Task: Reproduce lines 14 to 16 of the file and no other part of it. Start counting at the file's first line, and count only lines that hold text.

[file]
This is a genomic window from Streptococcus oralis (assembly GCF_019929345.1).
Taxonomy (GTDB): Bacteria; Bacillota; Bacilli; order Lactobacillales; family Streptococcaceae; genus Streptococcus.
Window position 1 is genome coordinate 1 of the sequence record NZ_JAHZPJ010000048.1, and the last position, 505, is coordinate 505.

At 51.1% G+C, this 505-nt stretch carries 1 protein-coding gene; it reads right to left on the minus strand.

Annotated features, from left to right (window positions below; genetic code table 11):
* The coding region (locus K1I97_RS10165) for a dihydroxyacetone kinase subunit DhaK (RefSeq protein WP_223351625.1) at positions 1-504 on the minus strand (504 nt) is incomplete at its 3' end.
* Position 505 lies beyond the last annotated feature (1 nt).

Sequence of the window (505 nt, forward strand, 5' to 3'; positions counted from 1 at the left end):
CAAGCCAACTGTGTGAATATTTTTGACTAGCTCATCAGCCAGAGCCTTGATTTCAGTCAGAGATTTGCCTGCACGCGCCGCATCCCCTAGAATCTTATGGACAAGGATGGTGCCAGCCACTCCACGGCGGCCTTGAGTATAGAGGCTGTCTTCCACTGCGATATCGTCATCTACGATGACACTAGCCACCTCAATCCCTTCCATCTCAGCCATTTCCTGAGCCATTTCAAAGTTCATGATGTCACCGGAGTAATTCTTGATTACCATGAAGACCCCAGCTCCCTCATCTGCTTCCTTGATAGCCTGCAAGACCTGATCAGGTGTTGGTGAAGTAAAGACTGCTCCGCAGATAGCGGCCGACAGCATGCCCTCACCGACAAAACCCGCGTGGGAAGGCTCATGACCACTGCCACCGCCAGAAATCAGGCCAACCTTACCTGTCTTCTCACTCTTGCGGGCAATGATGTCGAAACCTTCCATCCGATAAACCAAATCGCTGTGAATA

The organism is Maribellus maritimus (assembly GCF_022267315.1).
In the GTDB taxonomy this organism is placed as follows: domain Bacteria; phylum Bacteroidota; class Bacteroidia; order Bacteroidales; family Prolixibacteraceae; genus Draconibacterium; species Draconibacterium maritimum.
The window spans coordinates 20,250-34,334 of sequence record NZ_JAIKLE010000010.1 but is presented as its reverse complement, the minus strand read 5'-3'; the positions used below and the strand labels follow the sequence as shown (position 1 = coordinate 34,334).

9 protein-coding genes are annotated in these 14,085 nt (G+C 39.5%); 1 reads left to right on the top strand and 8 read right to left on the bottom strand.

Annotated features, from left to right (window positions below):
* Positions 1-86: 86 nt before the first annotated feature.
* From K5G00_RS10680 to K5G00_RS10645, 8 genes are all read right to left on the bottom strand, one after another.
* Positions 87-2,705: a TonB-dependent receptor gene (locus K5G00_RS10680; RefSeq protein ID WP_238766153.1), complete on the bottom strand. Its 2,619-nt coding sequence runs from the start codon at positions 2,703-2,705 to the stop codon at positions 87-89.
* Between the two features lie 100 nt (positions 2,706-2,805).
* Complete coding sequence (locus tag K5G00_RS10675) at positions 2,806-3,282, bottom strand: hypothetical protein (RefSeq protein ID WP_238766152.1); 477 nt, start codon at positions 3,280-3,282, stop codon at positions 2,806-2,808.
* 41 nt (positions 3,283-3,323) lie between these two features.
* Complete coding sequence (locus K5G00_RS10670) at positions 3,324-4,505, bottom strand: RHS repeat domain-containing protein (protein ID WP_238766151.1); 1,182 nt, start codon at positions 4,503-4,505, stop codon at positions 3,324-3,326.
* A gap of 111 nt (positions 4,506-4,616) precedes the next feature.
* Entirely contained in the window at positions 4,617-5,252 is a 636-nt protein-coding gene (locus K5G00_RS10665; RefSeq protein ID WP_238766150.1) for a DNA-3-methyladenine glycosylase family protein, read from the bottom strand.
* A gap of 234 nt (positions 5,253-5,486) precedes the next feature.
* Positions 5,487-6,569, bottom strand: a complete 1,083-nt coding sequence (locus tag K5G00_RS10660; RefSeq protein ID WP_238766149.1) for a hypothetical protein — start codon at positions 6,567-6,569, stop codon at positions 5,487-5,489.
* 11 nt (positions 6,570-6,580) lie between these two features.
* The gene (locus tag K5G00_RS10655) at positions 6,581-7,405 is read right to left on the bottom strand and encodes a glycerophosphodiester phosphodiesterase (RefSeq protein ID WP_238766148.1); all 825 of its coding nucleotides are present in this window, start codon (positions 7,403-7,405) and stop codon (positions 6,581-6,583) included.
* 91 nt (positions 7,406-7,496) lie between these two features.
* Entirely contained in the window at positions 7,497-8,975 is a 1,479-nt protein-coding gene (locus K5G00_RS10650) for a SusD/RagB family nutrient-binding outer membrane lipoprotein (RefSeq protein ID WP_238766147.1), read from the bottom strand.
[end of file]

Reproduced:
Annotated features, from left to right (window positions below):
* Positions 1-86: 86 nt before the first annotated feature.
* From K5G00_RS10680 to K5G00_RS10645, 8 genes are all read right to left on the bottom strand, one after another.